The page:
Things learned when searching Google

While looking for something else entirely, I tripped over some general computer knowledge pages at http://vlaurie.com/ which included the surprising bit of trivia that there is a kind of font editor shipping in XP, but not well known.

It is the Private Character Editor, and is intended to allow an end user to design characters in the Unicode range dedicated for private use. This is the recommended place to put a company logo character, for example. Apparently, there is a mechanism in place in Windows to allow characters built in this tool to be logically attached to individual fonts.

The private character editor is not found in the start menu. To launch it, click Start, Run, type eudcedit in the box and click Ok. If you want to create a shortcut to it, it seems to live in %SYSTEMROOT%\System32\eudcedit.exe

The private characters can be retrieved for use in a document with the aid of Character Map. Of course, once you use a private character in a document you are faced with a different dilemma, namely how to let anyone else use the character too... I'll leave that as an exercise to the reader.


An impressive single-tasker

We've all had the experience of taking a string of Christmas lights out of the box, testing them to prove they work, stringing them up, and finding that now they don't work. Until now, I haven't known of a better solution than to inspect each bulb individually, which is a painful process.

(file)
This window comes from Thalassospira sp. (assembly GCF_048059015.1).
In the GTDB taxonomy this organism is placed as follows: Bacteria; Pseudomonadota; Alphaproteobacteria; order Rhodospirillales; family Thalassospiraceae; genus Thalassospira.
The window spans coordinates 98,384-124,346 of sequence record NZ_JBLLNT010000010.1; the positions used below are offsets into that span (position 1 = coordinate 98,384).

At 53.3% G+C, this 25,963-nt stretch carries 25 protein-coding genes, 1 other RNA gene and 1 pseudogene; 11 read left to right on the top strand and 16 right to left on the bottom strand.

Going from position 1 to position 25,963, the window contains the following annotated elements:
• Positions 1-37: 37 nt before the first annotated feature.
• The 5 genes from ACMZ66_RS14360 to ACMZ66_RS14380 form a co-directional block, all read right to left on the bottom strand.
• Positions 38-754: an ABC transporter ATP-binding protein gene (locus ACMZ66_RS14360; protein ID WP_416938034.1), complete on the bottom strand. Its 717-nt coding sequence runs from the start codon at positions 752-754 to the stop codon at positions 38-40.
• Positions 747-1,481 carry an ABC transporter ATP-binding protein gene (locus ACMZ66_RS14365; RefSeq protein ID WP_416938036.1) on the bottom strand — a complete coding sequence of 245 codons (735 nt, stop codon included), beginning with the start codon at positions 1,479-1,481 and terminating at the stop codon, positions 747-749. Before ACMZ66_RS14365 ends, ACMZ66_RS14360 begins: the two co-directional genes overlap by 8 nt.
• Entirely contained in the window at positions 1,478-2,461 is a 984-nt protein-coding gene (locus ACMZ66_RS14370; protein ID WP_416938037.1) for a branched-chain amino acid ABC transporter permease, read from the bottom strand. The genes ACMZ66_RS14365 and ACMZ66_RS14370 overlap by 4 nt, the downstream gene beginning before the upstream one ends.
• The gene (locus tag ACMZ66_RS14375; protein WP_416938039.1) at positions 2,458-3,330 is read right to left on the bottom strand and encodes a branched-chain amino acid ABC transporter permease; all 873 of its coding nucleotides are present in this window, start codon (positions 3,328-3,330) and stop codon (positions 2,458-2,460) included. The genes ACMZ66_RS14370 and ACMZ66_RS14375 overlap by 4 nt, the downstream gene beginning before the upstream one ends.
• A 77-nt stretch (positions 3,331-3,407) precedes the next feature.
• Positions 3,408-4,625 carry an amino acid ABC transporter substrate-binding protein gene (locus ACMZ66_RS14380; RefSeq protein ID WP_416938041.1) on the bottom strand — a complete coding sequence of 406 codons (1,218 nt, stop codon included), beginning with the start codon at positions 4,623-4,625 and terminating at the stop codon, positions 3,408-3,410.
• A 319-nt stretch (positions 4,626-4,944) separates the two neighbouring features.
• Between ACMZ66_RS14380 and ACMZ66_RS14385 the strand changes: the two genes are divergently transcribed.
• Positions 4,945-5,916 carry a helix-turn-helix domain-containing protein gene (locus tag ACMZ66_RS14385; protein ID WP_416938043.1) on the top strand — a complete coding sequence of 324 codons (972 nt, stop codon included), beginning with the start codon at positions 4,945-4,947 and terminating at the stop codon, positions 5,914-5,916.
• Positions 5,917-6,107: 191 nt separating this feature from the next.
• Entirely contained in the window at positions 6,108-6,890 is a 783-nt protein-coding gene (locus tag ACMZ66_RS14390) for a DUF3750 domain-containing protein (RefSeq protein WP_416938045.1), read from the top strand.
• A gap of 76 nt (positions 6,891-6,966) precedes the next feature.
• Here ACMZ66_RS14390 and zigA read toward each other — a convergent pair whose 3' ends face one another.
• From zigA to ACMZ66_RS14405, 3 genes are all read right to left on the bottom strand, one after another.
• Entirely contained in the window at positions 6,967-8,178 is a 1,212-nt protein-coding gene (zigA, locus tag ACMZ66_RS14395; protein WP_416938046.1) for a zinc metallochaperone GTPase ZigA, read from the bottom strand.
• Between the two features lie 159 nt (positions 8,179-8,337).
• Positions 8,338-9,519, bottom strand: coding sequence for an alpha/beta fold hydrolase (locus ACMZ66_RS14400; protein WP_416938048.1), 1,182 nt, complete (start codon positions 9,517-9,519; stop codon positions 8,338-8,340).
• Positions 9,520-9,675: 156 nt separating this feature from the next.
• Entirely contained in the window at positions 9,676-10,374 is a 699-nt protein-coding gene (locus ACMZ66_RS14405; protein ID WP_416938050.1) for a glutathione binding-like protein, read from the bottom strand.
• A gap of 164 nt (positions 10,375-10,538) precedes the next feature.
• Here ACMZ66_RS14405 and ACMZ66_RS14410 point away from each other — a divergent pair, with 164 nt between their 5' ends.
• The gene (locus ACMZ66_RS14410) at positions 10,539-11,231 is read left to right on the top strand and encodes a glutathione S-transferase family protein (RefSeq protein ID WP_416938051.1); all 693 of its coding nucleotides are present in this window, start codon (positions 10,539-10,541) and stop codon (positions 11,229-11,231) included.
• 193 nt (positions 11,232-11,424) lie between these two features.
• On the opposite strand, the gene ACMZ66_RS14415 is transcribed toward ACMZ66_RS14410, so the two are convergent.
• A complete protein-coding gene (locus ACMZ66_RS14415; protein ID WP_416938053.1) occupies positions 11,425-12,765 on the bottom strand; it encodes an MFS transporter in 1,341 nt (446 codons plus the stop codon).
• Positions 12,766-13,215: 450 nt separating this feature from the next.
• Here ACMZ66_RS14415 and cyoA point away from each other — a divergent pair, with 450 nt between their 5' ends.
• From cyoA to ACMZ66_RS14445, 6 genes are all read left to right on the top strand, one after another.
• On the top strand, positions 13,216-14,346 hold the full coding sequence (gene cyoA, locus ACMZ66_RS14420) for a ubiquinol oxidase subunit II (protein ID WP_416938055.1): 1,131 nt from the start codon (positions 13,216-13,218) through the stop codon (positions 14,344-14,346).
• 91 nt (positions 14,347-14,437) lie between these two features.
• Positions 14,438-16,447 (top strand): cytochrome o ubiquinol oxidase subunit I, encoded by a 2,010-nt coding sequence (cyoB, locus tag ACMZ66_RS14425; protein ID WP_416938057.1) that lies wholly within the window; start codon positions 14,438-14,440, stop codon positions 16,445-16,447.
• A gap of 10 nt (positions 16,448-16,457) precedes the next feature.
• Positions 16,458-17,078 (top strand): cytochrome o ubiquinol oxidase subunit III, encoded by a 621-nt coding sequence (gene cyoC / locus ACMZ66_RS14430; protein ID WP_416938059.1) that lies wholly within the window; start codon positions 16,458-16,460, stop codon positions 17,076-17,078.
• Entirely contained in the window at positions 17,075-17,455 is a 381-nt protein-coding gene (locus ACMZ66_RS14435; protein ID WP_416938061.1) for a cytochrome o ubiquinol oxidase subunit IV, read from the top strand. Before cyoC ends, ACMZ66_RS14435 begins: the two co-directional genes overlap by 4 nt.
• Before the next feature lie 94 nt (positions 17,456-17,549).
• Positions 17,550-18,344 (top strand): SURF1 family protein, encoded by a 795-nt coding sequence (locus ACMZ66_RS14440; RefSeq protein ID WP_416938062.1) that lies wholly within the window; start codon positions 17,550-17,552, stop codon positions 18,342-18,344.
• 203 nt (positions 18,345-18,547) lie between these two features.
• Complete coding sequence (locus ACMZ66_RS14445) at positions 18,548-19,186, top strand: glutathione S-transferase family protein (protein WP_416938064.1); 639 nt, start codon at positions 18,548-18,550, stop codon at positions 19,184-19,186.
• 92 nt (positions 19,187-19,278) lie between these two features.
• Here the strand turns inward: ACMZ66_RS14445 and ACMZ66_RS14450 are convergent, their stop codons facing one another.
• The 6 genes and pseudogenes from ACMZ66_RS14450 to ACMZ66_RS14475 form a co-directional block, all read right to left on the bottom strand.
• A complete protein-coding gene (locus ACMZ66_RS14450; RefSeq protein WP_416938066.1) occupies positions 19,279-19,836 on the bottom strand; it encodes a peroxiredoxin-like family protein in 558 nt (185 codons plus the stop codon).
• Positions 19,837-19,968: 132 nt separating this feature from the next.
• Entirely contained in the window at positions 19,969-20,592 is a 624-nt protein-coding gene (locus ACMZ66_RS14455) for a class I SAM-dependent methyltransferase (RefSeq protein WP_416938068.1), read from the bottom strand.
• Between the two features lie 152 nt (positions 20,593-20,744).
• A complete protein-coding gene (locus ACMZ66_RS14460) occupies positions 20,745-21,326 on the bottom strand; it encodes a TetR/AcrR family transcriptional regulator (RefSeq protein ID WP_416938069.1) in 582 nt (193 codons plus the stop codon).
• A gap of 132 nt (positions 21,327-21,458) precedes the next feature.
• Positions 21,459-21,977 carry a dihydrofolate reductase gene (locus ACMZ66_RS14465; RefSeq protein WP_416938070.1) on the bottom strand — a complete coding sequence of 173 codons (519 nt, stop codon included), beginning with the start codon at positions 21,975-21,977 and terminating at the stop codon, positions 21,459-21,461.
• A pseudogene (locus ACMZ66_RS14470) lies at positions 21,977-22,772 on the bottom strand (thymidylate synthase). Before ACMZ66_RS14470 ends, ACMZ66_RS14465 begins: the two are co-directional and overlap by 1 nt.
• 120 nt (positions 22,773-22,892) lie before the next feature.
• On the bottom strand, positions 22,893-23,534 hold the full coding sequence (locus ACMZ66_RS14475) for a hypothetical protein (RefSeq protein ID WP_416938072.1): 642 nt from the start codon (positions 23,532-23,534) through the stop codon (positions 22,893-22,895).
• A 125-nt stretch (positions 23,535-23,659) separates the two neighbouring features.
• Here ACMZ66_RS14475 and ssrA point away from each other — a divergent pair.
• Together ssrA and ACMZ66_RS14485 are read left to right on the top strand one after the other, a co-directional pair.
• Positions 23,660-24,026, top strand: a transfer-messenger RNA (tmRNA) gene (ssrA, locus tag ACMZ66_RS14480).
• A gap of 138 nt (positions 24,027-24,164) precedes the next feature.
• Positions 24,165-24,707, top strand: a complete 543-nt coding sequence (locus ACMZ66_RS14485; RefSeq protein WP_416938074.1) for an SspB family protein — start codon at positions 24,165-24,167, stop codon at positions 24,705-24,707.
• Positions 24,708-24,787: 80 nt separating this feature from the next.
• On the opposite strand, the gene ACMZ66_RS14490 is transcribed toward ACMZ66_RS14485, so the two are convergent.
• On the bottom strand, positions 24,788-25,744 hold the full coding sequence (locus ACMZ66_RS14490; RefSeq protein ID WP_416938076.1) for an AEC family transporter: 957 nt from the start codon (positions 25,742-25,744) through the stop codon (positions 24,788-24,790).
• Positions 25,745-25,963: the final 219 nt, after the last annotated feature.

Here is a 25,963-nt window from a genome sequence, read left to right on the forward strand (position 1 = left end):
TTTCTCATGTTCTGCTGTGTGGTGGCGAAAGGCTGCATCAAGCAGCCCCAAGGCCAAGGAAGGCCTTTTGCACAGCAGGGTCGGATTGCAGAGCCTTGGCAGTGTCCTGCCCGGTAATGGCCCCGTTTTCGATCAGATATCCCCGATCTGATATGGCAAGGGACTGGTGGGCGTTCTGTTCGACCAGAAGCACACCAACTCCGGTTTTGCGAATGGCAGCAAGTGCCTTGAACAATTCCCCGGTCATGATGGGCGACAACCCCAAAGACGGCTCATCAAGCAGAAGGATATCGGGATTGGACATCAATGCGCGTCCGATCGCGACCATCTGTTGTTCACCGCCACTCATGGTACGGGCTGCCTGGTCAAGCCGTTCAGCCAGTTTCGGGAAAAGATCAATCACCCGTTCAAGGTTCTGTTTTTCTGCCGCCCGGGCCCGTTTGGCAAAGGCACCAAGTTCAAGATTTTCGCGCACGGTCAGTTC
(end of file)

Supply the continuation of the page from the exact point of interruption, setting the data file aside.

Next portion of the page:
This year, I found the right tool for the job: the Lightkeeper Pro.

Its advertising, packaging, and even its documentation reads like a Super Bass-o-Matic '76 commercial. But actually does work as described. Honest!

Within its vaguely gun-shaped package is a bulb remover, a 60 Hz hum tracer, a bulb tester, a fuse tester, storage for spare bulbs, and a flashlight.

But wait! There's more!

The real magical feature is the piezoelectric light string repair device. Just remove any bulb from a dark segment, plug the gun in where the bulb was, and pull the trigger. After a couple of pulls, the string is likely to just turn back on. All except the bad bulb, which you can then replace.

Now how much would you pay?

Remember, all this can is done with the string installed and power on. And with only one short trip up the ladder to the top of the eaves.

MSRP is $25, but it can be had for $20 or so in stores like Amazon, Target and Lowes. Even if you don't need one this year, grab one in the post-season sales and add it to your toolbox. You'll thank me next year when you pull the lights back out of storage.